Speaking of planning, a bullet journal is the ultimate way of tracking goals, events and things to be done, utilizing straight-forward bullet-point formatting. Ryder Carroll, a digital product designer, in Brooklyn, New York, founded the concept of bullet journaling, which has become a trendy way to curate and track your thoughts, to-dos, routines, wishes and more. Think of it as a diary, planner and to-do list all in one, your own personalized “command center.”
Start Your Own Bullet Journal
If you’re a list-maker or a planner, bullet journaling will probably come naturally once you learn the format. You’ll use four basic “modules” when setting up your blank book:
Basically, it’s a table of contents you can update along the way. These are the blank pages at the beginning of your journal where you add topics and page numbers.
Note things that don’t require immediate attention but should take place over the next few months. Events and long-term goals also go here. (OK, so it’s really a calendar.)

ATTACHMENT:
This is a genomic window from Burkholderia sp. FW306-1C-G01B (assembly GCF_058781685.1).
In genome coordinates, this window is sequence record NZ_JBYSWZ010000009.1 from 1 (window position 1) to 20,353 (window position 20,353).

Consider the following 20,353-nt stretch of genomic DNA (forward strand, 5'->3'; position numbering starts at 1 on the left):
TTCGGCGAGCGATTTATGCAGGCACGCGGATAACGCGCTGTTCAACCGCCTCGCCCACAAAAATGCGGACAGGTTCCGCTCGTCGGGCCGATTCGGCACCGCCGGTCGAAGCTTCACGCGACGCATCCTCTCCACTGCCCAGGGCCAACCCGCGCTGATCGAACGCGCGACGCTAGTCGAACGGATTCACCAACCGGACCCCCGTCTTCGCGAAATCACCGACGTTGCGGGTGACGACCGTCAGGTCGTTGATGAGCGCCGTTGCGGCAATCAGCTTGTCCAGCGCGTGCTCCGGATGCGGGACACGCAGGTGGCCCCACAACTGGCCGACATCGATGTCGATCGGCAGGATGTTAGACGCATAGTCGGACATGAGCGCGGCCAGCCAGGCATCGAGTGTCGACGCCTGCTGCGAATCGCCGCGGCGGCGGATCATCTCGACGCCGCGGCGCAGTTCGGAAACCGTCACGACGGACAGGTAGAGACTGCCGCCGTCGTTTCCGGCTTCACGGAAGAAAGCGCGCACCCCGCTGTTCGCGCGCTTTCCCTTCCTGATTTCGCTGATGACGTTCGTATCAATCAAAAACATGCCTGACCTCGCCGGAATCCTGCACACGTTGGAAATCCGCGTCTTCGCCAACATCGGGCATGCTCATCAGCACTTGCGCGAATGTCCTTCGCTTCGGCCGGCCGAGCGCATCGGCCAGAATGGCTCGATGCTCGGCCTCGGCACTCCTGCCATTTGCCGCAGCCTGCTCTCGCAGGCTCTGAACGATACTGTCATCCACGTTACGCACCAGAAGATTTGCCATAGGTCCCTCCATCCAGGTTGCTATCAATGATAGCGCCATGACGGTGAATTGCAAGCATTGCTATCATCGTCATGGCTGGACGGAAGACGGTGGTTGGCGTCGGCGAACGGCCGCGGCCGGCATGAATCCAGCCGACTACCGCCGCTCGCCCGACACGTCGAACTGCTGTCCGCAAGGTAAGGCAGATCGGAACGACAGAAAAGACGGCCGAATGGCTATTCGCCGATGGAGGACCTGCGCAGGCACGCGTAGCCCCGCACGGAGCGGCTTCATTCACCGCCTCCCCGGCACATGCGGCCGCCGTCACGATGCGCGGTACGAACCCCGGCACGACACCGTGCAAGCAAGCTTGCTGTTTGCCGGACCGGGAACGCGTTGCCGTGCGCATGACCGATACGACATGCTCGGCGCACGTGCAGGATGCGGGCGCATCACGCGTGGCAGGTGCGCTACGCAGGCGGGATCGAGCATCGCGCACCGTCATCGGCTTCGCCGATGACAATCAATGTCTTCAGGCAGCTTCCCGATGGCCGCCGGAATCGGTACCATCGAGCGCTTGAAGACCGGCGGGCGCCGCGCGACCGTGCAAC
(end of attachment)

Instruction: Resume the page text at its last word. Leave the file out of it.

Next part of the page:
Include tasks you want to complete during the current month, plus anything from last month you didn’t get done.
Jot down your to-dos for the day, plus any observations. You’ll use “Rapid Logging” to help you accomplish all these tasks and goals. This is simply taking short notes, which you mark with symbols so you can organize and keep track of them. You can use the recommended symbols on Carroll’s website (bulletjournal.com) or come up with your own.
If you’ve seen any of the amazingly fanciful works of art that are bullet journals on Pinterest or Instagram, you may be thinking bullet journalism requires an art degree. Not so. Users swear the initial setup takes less than an hour. You don’t have to include artistic layouts in full color—unless you want to.
For more details, including helpful videos, visit: http://bulletjournal.com/get-started. To get inspired by customized templates and watch helpful tutorials, just check out Pinterest (but, hey, we’re not responsible for how much time you spend there!).